This was just an example to show that micro-learning, with some careful consideration and design thinking, can be a critical part of workplace learning in various forms – informal and formal and also social and collaborative. By defining and socializing the principles behind micro-learning, L&D can enable organizations apply these in various contexts by helping business leaders, managers and mentors understand these. It can happen anytime, anywhere, in any form – synchronously, asynchronously, and semi-synchronously. It can occur in self-driven learning, in peer-to-peer learning, in a manager-worker discussion, in a social learning setting, and be incorporated into a formally designed course.

The diagram below captures some forms of micro-learning:


Friday, March 6, 2015

Skills for the Networked World


"...learning is ubiquitous in ongoing activity, though often unrecognised as such - Jean Lave (1993)"
Recently, I read a series of posts and articles related to digital literacy, 21st Century Skills and the behaviours and practices required for working and learning in a connected world. Last week I wrote about MOOCs in Workplace Learning-Part 5: Skill Learners Need Today. I should have actually called it "mindsets for a digital and connected world". Anyhow, getting back to the point, here are some of the interesting and insightful posts and resources on the topic of digital literacy that kept me thinking this week:
As I read through and attempted to distil and synthesize what various experts were saying, the following higher order skills and abilities emerged as critical:


Meta-Cognition 

Metacognition is defined as "cognition about cognition", or "knowing about knowing". …it includes knowledge about when and how to use particular strategies for learning or for problem solving. ~Wikipedia (http://en.wikipedia.org/wiki/Metacognition)
The skills and behaviours like working out loud, building one's PLN and PKM, digital sense-making, and such require the sort of meta-cognition skills described above. To be able to effectively "work out loud", an individual needs to be able to parse his or her workflow in a manner that is shareable and captures teachable moments as well. This is driven by a fair degree of self-awareness and self-analysis. One needs to reflect on what s/he does to accomplish a task, plan a project, or manage a team and then share the thoughts and moments. The advantage is that such reflection and deliberate narration of one's work and experience lead to deeper insight, robust understanding and a comprehension of what can be improved. It is akin to shining a light on the processes and thoughts behind them, making them visible not only for the world but also for the self for further improvement and honing. Building one's meta-cognitive skills require deliberate practice and reflection.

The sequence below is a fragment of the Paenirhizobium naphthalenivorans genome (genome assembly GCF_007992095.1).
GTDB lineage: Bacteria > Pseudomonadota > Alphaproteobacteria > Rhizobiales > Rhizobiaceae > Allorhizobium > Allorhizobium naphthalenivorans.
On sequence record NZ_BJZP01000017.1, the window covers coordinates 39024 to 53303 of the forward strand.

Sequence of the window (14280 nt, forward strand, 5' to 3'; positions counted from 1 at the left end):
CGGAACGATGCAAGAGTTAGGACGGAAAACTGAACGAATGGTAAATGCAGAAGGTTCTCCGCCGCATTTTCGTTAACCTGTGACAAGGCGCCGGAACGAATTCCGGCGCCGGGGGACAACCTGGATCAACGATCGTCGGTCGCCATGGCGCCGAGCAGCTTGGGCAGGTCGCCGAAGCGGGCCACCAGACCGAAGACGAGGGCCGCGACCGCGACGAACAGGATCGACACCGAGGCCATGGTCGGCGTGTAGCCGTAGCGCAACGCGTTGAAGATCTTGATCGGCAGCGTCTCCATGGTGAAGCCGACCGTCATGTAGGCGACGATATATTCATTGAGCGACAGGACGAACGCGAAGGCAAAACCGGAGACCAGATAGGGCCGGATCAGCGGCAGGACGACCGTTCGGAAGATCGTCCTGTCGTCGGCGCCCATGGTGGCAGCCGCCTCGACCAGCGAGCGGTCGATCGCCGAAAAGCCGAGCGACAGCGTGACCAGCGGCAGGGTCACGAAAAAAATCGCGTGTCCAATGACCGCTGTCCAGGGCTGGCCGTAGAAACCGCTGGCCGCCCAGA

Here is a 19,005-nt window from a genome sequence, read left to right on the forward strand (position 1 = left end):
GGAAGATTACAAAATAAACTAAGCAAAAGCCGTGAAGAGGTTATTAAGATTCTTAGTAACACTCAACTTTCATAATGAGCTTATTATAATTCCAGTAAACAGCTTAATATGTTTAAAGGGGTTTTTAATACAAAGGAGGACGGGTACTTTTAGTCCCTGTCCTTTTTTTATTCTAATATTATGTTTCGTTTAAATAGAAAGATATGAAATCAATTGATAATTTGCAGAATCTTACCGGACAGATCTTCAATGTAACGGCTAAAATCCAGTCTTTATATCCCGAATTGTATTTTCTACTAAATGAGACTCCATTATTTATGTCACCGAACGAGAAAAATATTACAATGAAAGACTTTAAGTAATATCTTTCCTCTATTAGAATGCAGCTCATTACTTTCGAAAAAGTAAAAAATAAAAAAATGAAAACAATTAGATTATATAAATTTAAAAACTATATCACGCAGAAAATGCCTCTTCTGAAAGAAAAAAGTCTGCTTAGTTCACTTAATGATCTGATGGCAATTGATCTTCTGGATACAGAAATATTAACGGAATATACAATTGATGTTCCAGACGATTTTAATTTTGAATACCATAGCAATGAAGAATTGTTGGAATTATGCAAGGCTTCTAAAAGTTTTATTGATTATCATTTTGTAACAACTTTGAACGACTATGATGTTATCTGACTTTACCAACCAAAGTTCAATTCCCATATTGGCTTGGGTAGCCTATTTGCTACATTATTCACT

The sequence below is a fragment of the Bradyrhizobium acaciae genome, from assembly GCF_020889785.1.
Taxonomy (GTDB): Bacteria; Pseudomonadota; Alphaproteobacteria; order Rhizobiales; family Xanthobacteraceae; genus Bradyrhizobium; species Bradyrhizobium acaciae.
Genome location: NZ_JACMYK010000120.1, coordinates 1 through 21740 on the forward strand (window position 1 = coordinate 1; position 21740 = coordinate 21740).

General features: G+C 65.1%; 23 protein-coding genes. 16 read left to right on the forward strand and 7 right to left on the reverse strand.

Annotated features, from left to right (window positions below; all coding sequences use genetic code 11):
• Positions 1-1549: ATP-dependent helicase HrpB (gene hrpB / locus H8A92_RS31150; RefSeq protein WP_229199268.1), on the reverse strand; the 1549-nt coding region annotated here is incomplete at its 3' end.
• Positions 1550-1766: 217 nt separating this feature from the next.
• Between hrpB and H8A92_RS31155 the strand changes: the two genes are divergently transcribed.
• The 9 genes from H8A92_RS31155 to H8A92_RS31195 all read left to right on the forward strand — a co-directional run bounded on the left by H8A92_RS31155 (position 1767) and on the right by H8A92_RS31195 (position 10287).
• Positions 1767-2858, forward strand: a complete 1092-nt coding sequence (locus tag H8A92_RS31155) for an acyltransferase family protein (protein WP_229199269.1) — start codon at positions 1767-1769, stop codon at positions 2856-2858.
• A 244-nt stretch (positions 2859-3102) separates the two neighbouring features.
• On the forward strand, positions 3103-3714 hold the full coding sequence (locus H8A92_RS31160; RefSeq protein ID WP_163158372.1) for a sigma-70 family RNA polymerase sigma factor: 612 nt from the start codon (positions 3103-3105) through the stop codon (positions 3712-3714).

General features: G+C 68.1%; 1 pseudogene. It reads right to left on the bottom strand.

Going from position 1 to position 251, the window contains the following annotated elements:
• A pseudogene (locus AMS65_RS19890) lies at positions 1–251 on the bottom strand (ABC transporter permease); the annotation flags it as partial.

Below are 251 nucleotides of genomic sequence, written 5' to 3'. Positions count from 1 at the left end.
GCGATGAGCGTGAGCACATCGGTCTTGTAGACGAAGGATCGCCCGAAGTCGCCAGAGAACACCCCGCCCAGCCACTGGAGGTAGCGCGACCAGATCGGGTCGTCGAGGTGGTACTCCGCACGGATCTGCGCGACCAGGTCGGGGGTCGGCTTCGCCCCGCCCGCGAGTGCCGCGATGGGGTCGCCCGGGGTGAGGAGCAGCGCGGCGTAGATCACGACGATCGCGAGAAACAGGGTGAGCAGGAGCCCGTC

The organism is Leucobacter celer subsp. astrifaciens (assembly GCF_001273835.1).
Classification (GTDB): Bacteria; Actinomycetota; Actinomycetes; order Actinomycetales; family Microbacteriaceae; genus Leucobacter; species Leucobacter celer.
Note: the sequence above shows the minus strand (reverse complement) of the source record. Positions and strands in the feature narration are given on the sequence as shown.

Critical Thinking 

The National Council for Excellence in Critical Thinking defines critical thinking as the intellectually disciplined process of actively and skillfully conceptualizing, applying, analyzing, synthesizing, and/or evaluating information gathered from, or generated by, observation, experience, reflection, reasoning, or communication, as a guide to belief and action. -Wikipedia (http://en.wikipedia.org/wiki/Critical_thinking)
That's a bit of a mouthful but aptly captures the skills we need to make sense of the information bombarding us today, to take decisions in the face of flux and ambiguity, to embrace change with equanimity. Gone are the days of limited information vetted and handed down by designated experts. Now it is up to each of us to be able to vet, filter and curate what is necessary. The Seek>Sense>Share PKM model described by Harold Jarche and similar model by others rest on our critical thinking and cognitive abilities. The Wikipedia description adds some pertinent points around critical thinking worth noting: 
  • Recognize problems, to find workable means for meeting those problems
  • Understand the importance of prioritization and order of precedence in problem solving
  • Gather and marshal pertinent (relevant) information
  • Recognize unstated assumptions and values
  • Comprehend and use language with accuracy, clarity, and discernment
  • Interpret data, to appraise evidence and evaluate arguments